Submitted by: Tris.Brown


An industry leader in the real estate investment market was looking for an innovative approach to improve performance, engage employees, and reinforce the unique culture it had built over the last decade. The company felt that the discipline of coaching exemplified the approaches, perspectives, and behaviors they wanted, their managers and executives to demonstrate in their employee interactions. The company asked LSA Global to help them to improve manager

and executive coaching capabilities and create an intrinsically motivating work environment to drive engagement and performance.


The overall goal was to create a company-wide coaching environment and to implement effective performance management systems that would be embraced and consistently used by employees, managers and executives. There were 6 key project principles:

1. Develop a solution that supports and fosters the company s culture

2. Empower managers to be true facilitators of employee development

3. Provide employees with information and tools to take ownership of their performance

4. Eradicate the dreaded, annual (bi-annual) performance review

5. Shift ownership for employee development from HR to executive and manager teams

6. Instill continuous learning and improvement to allow the system to evolve as needed


There were several key challenges to overcome:

1. Recognizing that investment institutions rarely have employee development as a top priority

2. Starting on the heels of a prior coaching development initiative that received mixed reviews

3. Overcoming the flavor of the month reaction by all employees

4. Getting buy-in from all managers and executives

5. Letting go of long-standing, traditional metrics


The overall approach of this initiative was to build a coaching, performance measurement, and evaluation system designed by and designed for the people that would be using it executives, managers, and individual contributors.

People at all levels were engaged in a collaborative and iterative design process that produced a performance coaching system that would work for their specific needs and environment. The approach also focused on providing a high level of transparency in the change process and in each aspect of development for the new processes and systems. Developing and implementing the new approach included the following 6 components:

1. Assessment: An Assessment of the current situation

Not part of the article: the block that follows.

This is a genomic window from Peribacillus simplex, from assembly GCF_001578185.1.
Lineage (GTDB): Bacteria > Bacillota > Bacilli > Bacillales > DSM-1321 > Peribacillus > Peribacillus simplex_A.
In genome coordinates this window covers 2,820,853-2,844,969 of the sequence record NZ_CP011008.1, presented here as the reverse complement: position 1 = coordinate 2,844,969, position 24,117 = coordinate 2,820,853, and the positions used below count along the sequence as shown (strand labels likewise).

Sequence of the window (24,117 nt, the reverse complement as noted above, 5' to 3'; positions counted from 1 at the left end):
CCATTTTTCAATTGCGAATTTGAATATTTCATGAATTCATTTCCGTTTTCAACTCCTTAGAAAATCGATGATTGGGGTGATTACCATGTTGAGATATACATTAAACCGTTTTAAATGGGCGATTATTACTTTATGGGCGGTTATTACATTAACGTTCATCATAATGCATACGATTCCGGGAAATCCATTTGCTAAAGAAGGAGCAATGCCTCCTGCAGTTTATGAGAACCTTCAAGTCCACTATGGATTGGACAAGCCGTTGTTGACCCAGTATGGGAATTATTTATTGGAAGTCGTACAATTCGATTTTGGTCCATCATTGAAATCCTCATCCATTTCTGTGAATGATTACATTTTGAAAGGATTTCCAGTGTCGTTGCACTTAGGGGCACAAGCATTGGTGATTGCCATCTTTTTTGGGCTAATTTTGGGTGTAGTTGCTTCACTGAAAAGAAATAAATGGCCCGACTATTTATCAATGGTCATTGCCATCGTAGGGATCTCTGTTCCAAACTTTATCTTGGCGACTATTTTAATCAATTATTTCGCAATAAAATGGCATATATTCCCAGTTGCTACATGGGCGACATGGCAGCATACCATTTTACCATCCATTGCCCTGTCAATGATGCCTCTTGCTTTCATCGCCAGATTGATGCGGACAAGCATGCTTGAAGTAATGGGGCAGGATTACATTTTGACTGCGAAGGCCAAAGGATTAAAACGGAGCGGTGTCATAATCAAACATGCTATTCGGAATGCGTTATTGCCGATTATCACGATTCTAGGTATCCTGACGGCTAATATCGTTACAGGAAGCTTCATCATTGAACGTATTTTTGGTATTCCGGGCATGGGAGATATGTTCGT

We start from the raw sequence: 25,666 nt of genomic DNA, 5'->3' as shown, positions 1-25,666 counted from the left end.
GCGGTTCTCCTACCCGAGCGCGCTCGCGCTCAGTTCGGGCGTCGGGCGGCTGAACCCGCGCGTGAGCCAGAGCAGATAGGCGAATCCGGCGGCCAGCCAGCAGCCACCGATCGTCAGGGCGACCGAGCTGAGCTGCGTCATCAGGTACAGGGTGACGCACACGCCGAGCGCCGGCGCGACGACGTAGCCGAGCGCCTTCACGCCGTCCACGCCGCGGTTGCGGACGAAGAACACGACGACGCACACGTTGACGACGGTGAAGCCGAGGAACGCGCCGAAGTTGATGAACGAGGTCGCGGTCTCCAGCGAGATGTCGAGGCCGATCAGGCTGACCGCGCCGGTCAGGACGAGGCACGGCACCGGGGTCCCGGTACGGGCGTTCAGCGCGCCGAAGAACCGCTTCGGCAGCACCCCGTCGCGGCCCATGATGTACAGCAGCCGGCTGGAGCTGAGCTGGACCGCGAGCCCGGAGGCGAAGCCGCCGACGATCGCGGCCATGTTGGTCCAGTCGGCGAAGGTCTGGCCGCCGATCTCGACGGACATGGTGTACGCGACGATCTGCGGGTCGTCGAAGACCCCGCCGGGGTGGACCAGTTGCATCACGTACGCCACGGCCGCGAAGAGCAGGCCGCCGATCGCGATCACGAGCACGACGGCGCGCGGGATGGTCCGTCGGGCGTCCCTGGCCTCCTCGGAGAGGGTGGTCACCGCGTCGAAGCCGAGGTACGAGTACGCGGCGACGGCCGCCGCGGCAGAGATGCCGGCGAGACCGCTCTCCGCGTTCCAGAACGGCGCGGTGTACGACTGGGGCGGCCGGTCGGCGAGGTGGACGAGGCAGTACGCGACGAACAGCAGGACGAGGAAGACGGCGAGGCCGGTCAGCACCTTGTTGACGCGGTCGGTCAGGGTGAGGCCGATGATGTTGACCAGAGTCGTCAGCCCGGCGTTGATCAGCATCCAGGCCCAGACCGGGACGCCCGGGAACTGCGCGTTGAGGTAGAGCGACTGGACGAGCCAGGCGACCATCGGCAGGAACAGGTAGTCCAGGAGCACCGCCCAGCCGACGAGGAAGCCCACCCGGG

2. Coaching: Coaching executives on how to coach their direct reports

3. AMPS System: Developing supporting technology to facilitate the coaching process

4. 360 Evaluation: Developing a 360 assessment for cultural and qualitative behaviors

5. Training: Providing training on coaching and all aspects of the new system

6. Compensation: Aligning compensation with the new coaching and performance management system

The detail behind each component is outlined below.


1. Assessment

To ensure the initiative would be successful, we reviewed the existing performance systems, processes, and tools to determine what supported a coaching environment and the company culture and what did not. A cultural survey was used to assess employee satisfaction, values alignment, and potential barriers to success. The assessment surfaced a number of key issues that could pose potential barriers to success, including:

1. Dissatisfaction with the current performance appraisal system, the existing 360 , and the overall strategic initiative management processes

2. The perception that the current Performance Measurement and evaluation systems were subjective and unfair

Based on the assessment findings, the company expanded the initiative to encompass the following additional components:

Greater focus and feedback on employee satisfaction

Goal development and goal management

Performance measurement and metrics

Performance analysis

Developing automated platform to facilitate the above areas

Training in all of the above areas

Aligning compensation with coaching and performance objectives

This broadened and integrated perspective became known as AMPS – which stands for Assessment, Motivation, and Performance System. It is a process for facilitating manager and employee interactions, setting successful goals, coaching, and motivating. AMPS focuses on ensuring that employees have clear, achievable, and understood goals while helping to facilitate conversations between managers and employees.

2. Coaching

Executive coaching started at the beginning of the project and focused on a simple and engaging process for executives to coach their direct reports and model the desired behaviors. Coaching then expanded down through the organization to both Directors and Managers to create alignment and pull-through.

3. AMPS System

AMPS also spawned a server-based technology platform that manages a 360 assessment, goal development, and a simple performance management process. The system uses a dashboard that both managers and employees access to track goal progress and completion. The dashboard design was based on input from management regarding use and functionality. The final version only contains features used and valued by management. The AMPS system provides the ability to:

Create, track, edit, and evaluate goals on a weekly basis

Build performance evaluation consistency for employees through detailed expectations

Drive regularly scheduled conversations between managers and employees

Track AMPS Conversations (what we call coaching conversations) between manager and employee

Use a dashboard to access all aspects of the performance system

Have users maintain the system

4. AMPS 360 Evaluation

The AMPS 360 provides a clear articulation of cultural expectations in terms of values, principles and behaviors. Four key steps were taken to create the 360 :

First, the company collaboratively worked together to create a new set of values and cultural standards that best represented the organization both in reality and aspiration